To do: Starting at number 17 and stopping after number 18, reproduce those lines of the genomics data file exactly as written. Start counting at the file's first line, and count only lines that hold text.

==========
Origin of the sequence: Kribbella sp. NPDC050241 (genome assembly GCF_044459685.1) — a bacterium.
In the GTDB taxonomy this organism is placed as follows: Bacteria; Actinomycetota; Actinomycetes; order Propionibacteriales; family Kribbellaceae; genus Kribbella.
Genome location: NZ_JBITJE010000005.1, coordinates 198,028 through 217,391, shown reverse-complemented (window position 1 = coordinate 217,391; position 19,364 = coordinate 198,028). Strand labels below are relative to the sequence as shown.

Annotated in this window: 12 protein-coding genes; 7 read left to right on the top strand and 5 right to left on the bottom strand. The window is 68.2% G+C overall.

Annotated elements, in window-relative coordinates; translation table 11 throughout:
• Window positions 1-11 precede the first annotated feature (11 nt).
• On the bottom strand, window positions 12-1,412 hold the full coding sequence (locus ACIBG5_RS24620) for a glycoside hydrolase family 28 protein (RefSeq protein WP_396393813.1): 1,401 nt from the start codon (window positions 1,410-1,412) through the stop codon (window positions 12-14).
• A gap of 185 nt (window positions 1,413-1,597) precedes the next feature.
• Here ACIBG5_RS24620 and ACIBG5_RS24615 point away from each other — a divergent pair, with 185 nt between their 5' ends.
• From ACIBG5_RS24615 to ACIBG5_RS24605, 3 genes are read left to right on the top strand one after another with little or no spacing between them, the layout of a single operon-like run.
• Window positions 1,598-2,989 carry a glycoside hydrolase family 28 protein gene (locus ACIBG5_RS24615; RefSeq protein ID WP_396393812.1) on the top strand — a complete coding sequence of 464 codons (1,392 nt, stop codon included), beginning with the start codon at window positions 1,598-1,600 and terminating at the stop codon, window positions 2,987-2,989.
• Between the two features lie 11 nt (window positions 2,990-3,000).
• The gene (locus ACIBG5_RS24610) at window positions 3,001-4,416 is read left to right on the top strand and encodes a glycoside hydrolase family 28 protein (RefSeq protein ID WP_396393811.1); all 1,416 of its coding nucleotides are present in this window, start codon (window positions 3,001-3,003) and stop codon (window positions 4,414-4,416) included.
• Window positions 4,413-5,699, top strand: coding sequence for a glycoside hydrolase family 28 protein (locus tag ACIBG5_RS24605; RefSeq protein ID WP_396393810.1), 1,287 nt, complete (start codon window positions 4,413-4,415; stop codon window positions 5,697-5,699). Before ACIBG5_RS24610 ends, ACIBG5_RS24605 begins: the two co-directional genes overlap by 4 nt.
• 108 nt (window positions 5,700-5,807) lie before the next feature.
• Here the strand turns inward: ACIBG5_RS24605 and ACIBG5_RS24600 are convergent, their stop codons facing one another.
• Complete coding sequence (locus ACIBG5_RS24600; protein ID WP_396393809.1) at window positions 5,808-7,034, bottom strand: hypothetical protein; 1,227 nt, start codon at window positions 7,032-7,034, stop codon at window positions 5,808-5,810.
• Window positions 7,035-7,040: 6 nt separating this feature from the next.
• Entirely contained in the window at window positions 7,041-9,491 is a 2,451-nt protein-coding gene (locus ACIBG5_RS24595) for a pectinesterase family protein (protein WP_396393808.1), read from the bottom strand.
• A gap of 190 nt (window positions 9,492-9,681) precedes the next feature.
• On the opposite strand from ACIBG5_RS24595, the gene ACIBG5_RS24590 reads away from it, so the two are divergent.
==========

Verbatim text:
• Complete coding sequence (locus ACIBG5_RS24600; protein ID WP_396393809.1) at window positions 5,808-7,034, bottom strand: hypothetical protein; 1,227 nt, start codon at window positions 7,032-7,034, stop codon at window positions 5,808-5,810.
• Window positions 7,035-7,040: 6 nt separating this feature from the next.